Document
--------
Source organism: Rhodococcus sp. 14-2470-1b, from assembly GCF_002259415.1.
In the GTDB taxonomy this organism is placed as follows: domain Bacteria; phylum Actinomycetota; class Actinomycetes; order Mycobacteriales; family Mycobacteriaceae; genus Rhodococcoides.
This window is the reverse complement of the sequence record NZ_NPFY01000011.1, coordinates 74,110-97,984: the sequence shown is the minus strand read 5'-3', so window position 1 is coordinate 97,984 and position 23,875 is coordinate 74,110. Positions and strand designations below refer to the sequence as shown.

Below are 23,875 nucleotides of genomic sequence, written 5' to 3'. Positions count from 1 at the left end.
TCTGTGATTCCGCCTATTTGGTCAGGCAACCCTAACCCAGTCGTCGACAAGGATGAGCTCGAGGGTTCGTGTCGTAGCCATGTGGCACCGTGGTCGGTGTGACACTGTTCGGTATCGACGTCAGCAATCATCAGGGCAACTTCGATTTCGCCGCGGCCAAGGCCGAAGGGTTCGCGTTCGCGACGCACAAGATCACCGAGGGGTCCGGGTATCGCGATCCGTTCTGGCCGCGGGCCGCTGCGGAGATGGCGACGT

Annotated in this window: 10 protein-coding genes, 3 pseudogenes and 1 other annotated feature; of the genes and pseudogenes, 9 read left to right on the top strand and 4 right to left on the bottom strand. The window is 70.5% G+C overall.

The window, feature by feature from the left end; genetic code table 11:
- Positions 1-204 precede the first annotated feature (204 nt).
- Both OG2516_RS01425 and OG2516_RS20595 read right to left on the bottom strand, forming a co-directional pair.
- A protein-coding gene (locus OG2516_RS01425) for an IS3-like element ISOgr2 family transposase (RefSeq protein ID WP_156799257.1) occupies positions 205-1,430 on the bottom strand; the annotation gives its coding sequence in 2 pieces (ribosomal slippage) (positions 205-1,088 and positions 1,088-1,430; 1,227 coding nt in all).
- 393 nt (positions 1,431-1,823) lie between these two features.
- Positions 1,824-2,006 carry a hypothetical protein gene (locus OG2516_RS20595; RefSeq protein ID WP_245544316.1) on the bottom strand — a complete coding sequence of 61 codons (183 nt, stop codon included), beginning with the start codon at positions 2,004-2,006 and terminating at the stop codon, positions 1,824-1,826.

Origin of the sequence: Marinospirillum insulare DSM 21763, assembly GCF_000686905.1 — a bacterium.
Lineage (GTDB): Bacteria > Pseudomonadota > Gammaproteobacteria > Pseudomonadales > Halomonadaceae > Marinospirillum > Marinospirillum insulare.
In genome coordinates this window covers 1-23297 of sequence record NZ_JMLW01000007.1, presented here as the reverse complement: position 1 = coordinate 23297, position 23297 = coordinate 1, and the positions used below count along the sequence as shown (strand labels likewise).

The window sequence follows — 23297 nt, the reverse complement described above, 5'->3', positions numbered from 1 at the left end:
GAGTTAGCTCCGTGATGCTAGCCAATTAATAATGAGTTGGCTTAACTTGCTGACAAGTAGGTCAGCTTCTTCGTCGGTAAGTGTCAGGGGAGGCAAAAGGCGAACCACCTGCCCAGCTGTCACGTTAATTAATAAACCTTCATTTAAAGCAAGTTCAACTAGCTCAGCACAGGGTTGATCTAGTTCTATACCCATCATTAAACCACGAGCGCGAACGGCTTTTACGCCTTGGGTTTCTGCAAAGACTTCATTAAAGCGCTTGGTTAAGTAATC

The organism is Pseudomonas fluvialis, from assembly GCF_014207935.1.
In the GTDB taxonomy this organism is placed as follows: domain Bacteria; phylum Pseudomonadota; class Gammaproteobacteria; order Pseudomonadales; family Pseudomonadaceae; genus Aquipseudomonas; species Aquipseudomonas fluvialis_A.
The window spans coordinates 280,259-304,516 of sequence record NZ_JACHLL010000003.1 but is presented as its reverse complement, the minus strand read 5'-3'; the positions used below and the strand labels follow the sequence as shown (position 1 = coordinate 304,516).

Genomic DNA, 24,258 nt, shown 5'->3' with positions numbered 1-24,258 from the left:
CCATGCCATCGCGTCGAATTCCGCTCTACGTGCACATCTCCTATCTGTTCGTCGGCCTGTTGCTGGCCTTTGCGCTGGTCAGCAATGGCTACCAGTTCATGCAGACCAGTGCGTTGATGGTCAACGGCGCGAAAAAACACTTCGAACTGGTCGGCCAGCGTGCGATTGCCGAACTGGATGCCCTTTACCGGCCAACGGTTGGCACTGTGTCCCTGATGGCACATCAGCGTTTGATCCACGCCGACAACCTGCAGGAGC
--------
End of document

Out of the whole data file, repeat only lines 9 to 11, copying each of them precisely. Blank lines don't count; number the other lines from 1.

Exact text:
- Both OG2516_RS01425 and OG2516_RS20595 read right to left on the bottom strand, forming a co-directional pair.
- A protein-coding gene (locus OG2516_RS01425) for an IS3-like element ISOgr2 family transposase (RefSeq protein ID WP_156799257.1) occupies positions 205-1,430 on the bottom strand; the annotation gives its coding sequence in 2 pieces (ribosomal slippage) (positions 205-1,088 and positions 1,088-1,430; 1,227 coding nt in all).
- 393 nt (positions 1,431-1,823) lie between these two features.